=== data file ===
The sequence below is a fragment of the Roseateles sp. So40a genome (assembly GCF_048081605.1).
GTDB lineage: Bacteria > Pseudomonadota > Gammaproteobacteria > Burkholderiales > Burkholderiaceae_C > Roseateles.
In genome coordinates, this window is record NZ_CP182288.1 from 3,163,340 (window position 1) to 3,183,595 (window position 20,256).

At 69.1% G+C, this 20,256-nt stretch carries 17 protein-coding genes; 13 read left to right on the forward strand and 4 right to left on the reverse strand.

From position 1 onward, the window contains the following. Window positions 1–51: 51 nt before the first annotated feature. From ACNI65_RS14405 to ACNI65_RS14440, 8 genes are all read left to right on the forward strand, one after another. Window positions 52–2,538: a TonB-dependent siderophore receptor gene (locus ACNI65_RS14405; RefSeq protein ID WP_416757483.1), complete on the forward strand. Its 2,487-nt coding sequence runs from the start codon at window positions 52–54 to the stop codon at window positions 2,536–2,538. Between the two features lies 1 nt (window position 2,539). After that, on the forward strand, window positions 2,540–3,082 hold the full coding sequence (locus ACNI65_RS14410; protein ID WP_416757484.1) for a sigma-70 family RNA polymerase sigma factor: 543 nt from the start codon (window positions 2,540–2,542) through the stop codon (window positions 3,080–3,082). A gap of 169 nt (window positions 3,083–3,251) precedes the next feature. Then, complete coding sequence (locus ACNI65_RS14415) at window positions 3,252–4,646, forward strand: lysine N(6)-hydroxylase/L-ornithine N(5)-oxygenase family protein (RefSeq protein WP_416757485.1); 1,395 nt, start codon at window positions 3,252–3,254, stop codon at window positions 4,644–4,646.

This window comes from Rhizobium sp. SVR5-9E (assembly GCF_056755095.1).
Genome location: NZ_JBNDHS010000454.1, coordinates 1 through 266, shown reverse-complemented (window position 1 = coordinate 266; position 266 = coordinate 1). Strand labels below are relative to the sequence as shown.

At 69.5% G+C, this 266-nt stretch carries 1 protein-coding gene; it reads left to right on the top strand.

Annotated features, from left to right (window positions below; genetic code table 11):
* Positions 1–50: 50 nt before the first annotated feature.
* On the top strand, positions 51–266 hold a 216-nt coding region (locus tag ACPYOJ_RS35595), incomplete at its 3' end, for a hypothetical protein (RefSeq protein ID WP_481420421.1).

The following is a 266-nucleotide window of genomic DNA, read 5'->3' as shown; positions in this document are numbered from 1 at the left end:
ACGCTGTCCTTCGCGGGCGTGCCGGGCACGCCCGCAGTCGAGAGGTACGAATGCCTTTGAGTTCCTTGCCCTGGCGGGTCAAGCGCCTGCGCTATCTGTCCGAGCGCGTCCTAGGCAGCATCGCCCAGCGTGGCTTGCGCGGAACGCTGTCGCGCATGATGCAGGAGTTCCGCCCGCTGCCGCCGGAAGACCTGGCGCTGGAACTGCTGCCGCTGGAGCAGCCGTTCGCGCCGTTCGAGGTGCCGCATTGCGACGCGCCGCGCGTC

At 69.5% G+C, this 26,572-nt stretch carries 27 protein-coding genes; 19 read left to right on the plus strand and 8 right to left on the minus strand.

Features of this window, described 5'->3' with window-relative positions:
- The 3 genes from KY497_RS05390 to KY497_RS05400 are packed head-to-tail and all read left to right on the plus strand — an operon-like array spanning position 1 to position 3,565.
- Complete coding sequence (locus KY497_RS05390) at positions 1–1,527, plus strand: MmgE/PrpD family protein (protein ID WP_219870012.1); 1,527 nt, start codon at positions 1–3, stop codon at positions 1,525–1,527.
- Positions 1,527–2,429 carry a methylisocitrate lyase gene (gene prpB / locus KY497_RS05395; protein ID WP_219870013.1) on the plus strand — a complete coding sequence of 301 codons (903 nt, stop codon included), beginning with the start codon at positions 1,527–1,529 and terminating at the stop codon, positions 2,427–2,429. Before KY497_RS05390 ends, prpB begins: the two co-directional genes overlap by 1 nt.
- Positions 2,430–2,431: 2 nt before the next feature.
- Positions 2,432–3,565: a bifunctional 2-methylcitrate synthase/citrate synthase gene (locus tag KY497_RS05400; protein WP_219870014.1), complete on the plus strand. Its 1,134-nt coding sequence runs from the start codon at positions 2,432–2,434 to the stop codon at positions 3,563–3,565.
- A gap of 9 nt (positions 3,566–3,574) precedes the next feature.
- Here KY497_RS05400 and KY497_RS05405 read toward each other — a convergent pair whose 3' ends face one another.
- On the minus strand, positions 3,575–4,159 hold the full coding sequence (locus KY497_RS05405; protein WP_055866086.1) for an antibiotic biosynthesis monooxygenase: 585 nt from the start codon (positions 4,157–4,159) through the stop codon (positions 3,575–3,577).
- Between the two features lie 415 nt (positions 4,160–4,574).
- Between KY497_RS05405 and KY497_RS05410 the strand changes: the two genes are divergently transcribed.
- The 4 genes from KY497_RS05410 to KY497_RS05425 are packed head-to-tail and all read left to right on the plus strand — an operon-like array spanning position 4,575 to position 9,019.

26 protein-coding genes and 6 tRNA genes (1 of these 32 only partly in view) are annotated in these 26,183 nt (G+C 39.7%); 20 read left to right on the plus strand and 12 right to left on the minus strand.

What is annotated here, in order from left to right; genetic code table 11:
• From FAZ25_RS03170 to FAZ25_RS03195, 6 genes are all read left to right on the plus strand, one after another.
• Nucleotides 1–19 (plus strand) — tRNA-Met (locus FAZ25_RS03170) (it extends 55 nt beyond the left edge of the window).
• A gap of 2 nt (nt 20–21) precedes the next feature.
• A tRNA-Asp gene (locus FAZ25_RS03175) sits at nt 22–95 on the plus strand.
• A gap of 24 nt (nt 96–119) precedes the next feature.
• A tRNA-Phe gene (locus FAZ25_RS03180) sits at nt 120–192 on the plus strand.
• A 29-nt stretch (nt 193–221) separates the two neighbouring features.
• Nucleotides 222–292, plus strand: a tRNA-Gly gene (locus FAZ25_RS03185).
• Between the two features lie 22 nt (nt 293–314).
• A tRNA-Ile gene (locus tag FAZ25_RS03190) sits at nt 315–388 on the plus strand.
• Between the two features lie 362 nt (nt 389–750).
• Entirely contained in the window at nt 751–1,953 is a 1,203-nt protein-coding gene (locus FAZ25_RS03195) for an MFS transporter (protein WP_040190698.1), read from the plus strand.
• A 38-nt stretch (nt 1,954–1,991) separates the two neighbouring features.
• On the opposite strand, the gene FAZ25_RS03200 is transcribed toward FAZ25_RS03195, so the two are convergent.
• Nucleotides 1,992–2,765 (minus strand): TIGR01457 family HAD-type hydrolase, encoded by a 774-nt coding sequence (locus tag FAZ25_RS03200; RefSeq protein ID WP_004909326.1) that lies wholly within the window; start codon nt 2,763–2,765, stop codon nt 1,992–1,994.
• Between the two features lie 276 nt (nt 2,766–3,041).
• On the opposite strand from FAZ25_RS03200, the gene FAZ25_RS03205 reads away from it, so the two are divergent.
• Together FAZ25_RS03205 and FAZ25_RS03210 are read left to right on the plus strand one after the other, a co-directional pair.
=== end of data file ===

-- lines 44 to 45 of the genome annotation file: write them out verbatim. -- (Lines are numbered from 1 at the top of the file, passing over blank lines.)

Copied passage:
• Between the two features lie 276 nt (nt 2,766–3,041).
• On the opposite strand from FAZ25_RS03200, the gene FAZ25_RS03205 reads away from it, so the two are divergent.